to make mistakes or acknowledge error becomes a stagnant society full of
compliant, fearful people.
Medhus identifies some "defeat recovery skills" we can teach our
children. Among them:
"Never admonish yourself openly for a
mistake. Instead, mention what solution you intend to use and what
you learned from that mistake.
“Oops, I burned the mashed potatoes
again. I’ll wash out this pan and start all over again. I guess I
shouldn’t try to cook and read magazines at the same time!”
Never bring up past mistakes. “Tommy,
this is the third time you’ve tipped over your milk today.”
Teach your children to develop
“failure tolerance” by not overreacting to their mistakes. Focus on
the solution, not the problem or who is to blame.
Encourage your children to do things
on their own, whenever possible. We shouldn’t rescue them from their
struggles, settle their conflicts, or shelter them from challenges
unless absolutely necessary. These actions send a message that they
can’t make choices or manage tasks without our help. It also
suggests a perfect result is more important than the attempt,
Never compare your child to others.
“Bobby, why can’t you be a big boy like John and stop whining all
Address the behavior, not the child:
“Hitting is not allowed,” instead of “Quit being so mean.”
Never openly belittle others for their
Always point out the successes that
are buried in every failure. If Megan spills the milk, point out how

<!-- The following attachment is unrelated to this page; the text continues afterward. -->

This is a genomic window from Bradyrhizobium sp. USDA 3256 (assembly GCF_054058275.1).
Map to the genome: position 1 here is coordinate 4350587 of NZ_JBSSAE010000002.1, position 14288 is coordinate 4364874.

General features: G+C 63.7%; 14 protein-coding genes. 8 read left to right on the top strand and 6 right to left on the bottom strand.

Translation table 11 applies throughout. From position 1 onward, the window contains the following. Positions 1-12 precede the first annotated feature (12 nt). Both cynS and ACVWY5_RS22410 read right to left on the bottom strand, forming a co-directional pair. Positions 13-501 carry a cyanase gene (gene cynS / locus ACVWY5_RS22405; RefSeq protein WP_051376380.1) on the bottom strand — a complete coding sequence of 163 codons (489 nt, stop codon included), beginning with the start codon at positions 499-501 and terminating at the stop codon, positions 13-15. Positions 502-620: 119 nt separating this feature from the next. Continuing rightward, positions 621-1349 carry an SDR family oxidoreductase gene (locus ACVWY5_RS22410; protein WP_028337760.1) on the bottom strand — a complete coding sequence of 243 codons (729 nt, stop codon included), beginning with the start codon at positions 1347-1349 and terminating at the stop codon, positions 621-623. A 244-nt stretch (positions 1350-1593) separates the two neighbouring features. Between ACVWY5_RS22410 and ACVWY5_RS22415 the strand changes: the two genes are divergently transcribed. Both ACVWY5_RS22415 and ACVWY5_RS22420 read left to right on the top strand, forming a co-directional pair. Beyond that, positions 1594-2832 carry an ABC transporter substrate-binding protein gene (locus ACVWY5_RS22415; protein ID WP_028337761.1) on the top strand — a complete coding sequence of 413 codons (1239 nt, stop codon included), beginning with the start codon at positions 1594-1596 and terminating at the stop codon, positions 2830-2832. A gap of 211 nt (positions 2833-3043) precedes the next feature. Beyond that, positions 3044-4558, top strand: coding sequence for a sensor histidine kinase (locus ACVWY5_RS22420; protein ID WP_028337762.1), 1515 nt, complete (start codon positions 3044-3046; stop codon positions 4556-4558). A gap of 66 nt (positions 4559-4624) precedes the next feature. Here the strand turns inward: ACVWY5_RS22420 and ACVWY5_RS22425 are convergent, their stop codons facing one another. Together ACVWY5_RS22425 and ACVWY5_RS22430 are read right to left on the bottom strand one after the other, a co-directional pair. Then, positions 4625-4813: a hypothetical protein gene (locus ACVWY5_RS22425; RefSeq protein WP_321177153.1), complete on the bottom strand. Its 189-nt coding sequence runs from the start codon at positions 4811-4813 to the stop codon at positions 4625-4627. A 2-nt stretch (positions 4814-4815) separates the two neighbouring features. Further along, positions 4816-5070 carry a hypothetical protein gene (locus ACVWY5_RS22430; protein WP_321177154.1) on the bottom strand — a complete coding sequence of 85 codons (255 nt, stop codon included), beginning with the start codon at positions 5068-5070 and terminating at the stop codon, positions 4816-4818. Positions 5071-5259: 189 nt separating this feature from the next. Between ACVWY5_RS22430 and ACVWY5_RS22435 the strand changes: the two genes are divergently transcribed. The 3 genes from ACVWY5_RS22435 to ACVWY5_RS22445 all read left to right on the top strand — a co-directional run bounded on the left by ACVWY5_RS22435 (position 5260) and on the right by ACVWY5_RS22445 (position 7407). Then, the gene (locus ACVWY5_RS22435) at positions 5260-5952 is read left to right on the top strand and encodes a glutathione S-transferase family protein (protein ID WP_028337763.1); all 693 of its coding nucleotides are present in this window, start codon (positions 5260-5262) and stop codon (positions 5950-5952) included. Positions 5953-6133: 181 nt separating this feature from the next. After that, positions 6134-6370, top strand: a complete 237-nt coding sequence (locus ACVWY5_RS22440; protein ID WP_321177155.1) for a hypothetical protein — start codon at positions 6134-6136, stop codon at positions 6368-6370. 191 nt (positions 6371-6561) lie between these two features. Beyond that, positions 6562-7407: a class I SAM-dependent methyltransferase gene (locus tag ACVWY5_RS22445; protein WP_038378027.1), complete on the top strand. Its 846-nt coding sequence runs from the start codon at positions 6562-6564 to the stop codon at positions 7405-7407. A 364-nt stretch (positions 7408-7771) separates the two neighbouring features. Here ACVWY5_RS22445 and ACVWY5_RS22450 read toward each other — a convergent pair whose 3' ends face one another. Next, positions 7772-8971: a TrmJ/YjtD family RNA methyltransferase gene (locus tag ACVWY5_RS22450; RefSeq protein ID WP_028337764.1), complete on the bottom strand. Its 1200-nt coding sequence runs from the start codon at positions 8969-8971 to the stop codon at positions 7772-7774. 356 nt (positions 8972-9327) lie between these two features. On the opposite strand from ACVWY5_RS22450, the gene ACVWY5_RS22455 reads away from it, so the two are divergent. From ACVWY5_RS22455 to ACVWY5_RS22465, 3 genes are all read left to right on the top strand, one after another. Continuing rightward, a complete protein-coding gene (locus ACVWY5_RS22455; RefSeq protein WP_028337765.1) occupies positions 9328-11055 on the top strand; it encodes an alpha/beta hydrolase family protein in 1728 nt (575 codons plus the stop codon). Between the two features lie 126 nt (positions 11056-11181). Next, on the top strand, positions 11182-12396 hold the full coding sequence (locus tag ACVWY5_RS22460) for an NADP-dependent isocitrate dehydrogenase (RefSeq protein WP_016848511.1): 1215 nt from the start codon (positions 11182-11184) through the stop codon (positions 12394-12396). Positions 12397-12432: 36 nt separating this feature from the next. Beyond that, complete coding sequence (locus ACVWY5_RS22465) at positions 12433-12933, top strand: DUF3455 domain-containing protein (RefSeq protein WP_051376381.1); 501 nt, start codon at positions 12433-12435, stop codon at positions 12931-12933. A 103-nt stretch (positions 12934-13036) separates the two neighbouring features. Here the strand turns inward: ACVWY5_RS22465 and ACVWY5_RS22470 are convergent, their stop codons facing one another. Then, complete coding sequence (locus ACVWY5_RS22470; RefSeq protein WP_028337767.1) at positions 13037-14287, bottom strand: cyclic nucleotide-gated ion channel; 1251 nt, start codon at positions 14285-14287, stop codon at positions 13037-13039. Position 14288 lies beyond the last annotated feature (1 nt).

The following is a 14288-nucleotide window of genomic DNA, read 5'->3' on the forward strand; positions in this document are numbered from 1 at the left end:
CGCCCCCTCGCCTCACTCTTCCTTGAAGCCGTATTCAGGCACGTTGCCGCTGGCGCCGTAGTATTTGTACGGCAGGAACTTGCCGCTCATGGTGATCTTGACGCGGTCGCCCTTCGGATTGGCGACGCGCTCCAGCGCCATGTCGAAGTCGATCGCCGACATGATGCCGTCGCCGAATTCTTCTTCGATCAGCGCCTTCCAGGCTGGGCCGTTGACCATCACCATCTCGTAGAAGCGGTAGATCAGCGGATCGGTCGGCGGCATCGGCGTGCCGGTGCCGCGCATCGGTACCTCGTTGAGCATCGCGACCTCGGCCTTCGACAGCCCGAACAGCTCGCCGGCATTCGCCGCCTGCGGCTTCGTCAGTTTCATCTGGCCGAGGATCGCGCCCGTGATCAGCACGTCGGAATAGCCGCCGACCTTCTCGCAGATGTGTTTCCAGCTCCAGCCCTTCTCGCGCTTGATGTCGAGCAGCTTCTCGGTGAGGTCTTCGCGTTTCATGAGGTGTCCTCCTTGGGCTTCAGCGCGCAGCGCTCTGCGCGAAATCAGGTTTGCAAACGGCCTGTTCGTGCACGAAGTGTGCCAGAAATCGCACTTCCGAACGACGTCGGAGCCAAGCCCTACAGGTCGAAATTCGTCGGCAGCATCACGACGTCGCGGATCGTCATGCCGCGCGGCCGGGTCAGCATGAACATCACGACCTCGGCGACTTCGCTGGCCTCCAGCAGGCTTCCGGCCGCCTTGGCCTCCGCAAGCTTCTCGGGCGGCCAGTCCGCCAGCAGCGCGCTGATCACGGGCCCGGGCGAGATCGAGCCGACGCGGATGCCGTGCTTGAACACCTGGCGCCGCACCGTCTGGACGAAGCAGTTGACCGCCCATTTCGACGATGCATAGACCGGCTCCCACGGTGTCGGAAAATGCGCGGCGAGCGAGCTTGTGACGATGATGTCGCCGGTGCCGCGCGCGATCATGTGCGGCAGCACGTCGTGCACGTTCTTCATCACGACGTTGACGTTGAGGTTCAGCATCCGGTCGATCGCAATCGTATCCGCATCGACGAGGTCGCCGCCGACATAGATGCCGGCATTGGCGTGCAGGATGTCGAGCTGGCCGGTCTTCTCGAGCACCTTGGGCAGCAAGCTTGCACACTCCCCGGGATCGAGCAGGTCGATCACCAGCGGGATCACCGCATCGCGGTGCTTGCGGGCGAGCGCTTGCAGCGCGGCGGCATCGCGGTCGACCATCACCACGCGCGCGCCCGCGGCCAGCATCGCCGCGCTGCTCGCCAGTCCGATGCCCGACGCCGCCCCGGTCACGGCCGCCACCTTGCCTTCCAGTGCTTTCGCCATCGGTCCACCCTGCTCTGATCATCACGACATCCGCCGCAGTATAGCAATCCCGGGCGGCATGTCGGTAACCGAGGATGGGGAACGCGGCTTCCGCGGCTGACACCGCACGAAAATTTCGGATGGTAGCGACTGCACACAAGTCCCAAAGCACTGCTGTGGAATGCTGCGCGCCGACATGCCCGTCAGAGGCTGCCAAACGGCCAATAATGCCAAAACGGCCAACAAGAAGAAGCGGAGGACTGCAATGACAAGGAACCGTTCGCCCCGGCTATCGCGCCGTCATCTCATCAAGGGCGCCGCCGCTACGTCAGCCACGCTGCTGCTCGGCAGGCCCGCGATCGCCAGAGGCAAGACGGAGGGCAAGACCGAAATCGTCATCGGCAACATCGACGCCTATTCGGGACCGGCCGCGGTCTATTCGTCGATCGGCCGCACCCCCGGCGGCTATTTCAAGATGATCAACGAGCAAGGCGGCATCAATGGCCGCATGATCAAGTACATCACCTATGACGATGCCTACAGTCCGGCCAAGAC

she got her own cup out of the cupboard, lifted the milk carton up
by herself, and so on.
Accept suffering as a good thing. When
children struggle, they develop strength and compassion. They also
learn that suffering is something they can overcome.
Or as William Connor Magee said, "The man
who makes no mistakes does not usually make anything."
Theresa Willingham is a Florida-based writer who,
along with her husband Steve, unschooled their three children. She has
written for a variety of periodicals and websites. Her first book “The Food
Allergy Field Guide: A Lifestyle Manual for Families” (Savory Palate
Press) was published in 2000 and was awarded second place in its
category by the Colorado Independent Book Publishers Association. More
recently, she is co-author of the book “Makerspaces in Libraries,” for the series
“Library Technology Essentials” (Rowman and Littlefield, 2015). She is also the Regional Director for FIRST STEM education
programs in Central Florida, and a creative partner at
EurekaFactory.NET, which specializes in the development of creative
spaces and programming in public libraries and other institutions.